What does 'velocity is derivative of distance' mean?

1. Jul 12, 2015

Zach Forney

What does v equals dx/dt mean? I interpret v as: the limiting value as a vanishingly small value for time t (dt) goes to 0. Or lim as dt-->0 of dx/dt.

2. Jul 12, 2015

Dr. Courtney

OK

3. Jul 12, 2015

Drakkith

Staff Emeritus
I believe that would be instantaneous velocity. In general, if the equation for position vs time is X= T2 +B, where B is a constant and T is the variable for time, then the equation for the velocity is the derivative: V = 2T

4. Jul 12, 2015

Zach Forney

5. Jul 13, 2015

Philip Wood

Velocity is a vector, defined as the derivative with respect to time of another vector: displacement, r, (from a given point). The idea is that we take a time interval, $\Delta t$, centred on the particular time instant, t, that we're interested in, and consider $\Delta \mathbf r$, the change in r over the time interval $\Delta t$. The mean velocity over $\Delta t$ is then defined by
$$\mathbf{v_{mean}} = \frac{\Delta \mathbf{v}}{\Delta t}.$$
The velocity, v, at time t is defined as the limit of the mean velocity over $\Delta t$, as $\Delta t$ tends to zero.

6. Jul 13, 2015

CWatters

In plain English.. The slope of the graph of distance vs time.

7. Jul 13, 2015

Philip Wood

Fine if v is the component of velocity in a given direction, but if v is velocity in its general, vector, sense, it has components in three dimensions, so it's hard to see what single graph it would be the slope of.

8. Jul 13, 2015

Drakkith

Staff Emeritus
Hmmm. Perhaps it would be the derivative of the magnitude of the displacement wrt time, which you would then multiply by the displacement's unit vector?

9. Jul 14, 2015

MrAnchovy

Absolutely not - this would imply that velocity is always directed exactly away from the origin.

10. Jul 14, 2015

robphy

If you have components of $\vec v$, then those components are slopes in the corresponding position-coordinate-vs-time graphs. In three-dimensions, you have three such graphs.
If you want to visualize $\vec v$ vectorially in a single "graph", you can visualize it in space (or spacetime) as certain tangent-vectors to the trajectory (or worldline).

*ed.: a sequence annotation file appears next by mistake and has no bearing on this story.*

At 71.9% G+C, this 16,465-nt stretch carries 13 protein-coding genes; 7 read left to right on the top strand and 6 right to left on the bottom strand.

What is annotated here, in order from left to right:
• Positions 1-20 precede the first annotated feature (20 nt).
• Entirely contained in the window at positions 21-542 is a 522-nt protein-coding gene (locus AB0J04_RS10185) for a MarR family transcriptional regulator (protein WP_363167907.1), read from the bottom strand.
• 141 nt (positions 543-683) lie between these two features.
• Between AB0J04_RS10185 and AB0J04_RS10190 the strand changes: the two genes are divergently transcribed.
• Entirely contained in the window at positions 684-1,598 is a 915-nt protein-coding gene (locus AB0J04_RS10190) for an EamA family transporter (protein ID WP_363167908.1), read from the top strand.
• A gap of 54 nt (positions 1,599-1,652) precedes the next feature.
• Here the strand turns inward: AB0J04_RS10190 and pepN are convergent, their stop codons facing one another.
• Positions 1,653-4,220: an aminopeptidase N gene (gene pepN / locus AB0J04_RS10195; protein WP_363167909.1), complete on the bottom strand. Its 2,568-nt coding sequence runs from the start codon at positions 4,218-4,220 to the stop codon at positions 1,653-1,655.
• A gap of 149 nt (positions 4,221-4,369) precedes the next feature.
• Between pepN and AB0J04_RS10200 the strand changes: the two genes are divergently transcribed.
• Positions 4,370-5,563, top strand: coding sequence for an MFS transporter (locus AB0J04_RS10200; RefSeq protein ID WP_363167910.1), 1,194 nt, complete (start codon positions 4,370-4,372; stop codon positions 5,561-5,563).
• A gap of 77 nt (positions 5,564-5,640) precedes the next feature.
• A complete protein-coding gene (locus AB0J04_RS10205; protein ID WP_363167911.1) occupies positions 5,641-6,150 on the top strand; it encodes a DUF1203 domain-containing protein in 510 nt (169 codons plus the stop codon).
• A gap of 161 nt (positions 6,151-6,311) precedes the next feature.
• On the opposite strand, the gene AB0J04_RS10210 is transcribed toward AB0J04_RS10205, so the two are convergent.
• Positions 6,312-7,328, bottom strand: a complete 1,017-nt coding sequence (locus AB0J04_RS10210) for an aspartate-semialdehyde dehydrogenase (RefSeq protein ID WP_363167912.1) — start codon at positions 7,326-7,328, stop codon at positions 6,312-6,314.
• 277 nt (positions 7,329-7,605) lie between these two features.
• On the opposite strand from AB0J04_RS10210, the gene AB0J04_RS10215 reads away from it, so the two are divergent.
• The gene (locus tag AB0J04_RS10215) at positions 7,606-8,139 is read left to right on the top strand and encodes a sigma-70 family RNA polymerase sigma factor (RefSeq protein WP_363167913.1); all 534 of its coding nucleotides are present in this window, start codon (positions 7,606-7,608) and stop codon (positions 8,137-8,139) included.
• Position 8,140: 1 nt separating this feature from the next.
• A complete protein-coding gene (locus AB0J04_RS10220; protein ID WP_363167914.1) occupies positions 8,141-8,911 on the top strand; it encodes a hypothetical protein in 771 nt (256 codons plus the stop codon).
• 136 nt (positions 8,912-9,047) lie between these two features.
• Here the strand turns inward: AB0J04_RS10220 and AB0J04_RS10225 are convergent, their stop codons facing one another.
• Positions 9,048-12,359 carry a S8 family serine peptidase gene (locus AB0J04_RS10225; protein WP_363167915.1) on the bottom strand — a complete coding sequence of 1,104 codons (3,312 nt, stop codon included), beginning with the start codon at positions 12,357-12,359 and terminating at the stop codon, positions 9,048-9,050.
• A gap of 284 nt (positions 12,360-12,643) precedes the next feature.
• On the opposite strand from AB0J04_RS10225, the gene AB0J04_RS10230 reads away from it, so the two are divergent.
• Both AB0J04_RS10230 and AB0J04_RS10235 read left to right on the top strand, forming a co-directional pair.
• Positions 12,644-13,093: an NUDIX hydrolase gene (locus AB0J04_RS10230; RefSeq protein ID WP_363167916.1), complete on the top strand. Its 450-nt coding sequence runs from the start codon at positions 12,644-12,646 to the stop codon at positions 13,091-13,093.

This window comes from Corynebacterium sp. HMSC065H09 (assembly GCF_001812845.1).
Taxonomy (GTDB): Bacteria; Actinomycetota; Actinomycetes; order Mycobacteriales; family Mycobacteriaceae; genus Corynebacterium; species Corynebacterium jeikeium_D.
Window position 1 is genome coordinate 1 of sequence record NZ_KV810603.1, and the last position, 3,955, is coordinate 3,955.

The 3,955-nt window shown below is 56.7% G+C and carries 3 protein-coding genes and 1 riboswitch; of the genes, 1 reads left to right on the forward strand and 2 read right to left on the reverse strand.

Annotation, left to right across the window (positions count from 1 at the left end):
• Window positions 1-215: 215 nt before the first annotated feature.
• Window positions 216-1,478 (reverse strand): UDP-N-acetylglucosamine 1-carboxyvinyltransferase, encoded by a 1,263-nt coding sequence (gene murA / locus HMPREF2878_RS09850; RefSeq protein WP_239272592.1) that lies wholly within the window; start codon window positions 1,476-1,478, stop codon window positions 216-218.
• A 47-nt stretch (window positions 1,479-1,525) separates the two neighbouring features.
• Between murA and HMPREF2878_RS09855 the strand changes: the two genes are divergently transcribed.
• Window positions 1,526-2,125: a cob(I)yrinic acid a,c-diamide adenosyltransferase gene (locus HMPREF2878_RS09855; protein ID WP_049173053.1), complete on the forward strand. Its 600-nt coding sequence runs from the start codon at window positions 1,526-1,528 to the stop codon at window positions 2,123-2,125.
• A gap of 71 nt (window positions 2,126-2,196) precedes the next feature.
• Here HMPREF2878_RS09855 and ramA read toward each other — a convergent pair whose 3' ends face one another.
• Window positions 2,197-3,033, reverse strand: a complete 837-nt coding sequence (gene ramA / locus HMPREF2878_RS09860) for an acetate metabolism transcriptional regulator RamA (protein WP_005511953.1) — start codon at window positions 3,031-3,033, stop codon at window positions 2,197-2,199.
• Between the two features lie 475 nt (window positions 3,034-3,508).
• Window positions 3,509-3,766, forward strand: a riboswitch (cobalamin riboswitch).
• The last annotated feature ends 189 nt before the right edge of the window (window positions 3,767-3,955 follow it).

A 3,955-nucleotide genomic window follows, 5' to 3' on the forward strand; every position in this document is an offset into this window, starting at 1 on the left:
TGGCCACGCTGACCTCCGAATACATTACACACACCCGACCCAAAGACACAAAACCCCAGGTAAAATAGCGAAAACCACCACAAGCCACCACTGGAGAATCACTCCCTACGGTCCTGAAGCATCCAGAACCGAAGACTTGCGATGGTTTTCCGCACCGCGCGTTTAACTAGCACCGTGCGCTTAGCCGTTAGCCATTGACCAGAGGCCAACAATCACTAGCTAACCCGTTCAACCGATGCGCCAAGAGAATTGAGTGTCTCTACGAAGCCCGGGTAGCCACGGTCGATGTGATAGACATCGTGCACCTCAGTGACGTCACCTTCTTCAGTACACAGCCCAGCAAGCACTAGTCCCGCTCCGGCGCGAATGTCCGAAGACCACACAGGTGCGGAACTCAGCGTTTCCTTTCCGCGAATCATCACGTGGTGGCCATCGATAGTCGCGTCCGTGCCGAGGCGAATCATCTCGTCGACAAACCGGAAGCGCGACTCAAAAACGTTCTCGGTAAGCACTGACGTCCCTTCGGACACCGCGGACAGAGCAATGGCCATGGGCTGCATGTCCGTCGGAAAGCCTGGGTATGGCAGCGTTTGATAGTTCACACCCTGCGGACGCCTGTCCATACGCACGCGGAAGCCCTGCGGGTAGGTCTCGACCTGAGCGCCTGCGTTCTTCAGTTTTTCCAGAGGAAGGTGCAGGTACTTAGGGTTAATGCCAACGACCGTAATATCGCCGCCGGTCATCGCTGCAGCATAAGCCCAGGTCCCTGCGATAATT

11. Jul 15, 2015

Philip Wood

I assumed Drakkith intended to say: plot distance along path against time, so slope of graph gives speed, then multiply by instantaneous unit vector in the direction the body is moving (that is by the magnitude of the velocity vector).

12. Jul 15, 2015

vanhees71

It is indeed very important to first make yourself clear that velocity is a vector (its magnitude is a scalar and called speed; English is great in being precise enough to distinguish these concepts clearly). The use of vectors is of great help in physics from day 1 on anyway. So it's good to learn about it.

One first has to start with a space-time model. In the introductory physics course you start with the (apparently) most simple successful space-time model, the Newton-Galilei space-time. According to this model, space and time are independent of any physical processes, and any observer describes space as a three-dimensional Euclidean space of points and time as an orientied one-dimensional continuum. You can visualize this space-time as a straight line (depicting the real numbers in the usual way) along which in each point there is a three-dimensional Euclidean space.

You can discribe the three-dimensional Euclidean space by arbitrarily singling out one point ("the origin"). Then each point can be addressed by a vector, i.e., an arrow pointing from the origin to that point, the position vector $\vec{x}$. The origin itself is given by the null vector. Using three rigid rods of unit length, perpendicular to each other, giving three vectors $\vec{e}_j$, you have a Cartesian basis, and you can describe each point by the three components of the position $\vec{x}=x^j \vec{e}_j$, where $x^j$ are real numbers, and $j$ runs from 1 to 3. If in an equation 2 indices (one upper, one lower) are the same, you understand that one takes the sum of the corresponding three expressions:
$$\vec{x}=x^j \vec{e}_j \equiv \sum_{j=1}^3 x^j \vec{e}_j.$$
Now the most simple system is a "point particle", which is a small macroscpic body (small compared to the typical scales of its motion; e.g., in astronomy at first approximation you can consider the Sun and the Earth as point particles orbiting each other due to gravitational interaction). It's position is given as a function of time $\vec{x}=\vec{x}(t)$.

Then the average velocity between two times $t_1=t$ and $t_2=t+\Delta t$ is defined as
$$\langle \vec{v} \rangle_{\Delta t}=\frac{\vec{x}(t+\Delta t)-\vec{x}(t)}{\Delta t}.$$
The meaning is immideately clear: The difference of two vectors in the numerator gives the arrow (displacement) of the body from its initial position $\vec{x}(t)$ to its final position $\vec{x}(t+\Delta t)$, and dividing by the time $\Delta t$ it took to make this change of position, gives you a precise measure of how fast the particle is going and, also pretty important, from where to where it precisely went.

Now you can let $\Delta t \rightarrow 0$. Then you get the momentaneous velocity, which tells you the direction and magnitude of the change of position during an infinitesimal time interval $\mathrm{d} t$. This is called a derivative with respect to time, i.e.,
$$\vec{v}(t)=\lim_{\Delta t \rightarrow 0} \frac{\vec{x}(t+\Delta t)-\vec{x}(t)}{\Delta t}=\frac{\mathrm{d}}{\mathrm{d} t} \vec{x}(t)=\dot{\vec{x}}(t).$$

13. Jul 15, 2015

Fredrik

Staff Emeritus
dx/dt is a notation for x'(t), which by definition is equal to $\lim_{\Delta t\to 0}\frac{\Delta x}{\Delta t}$. So you shouldn't put a "lim" in front of dx/dt.

This is just a comment about the notation dx/dt. Everything else is explained by vanhees71 in the post above this one.

14. Jul 15, 2015

MrAnchovy

Ah yes, I think I misinterpreted what he was saying - sorry Drakkith!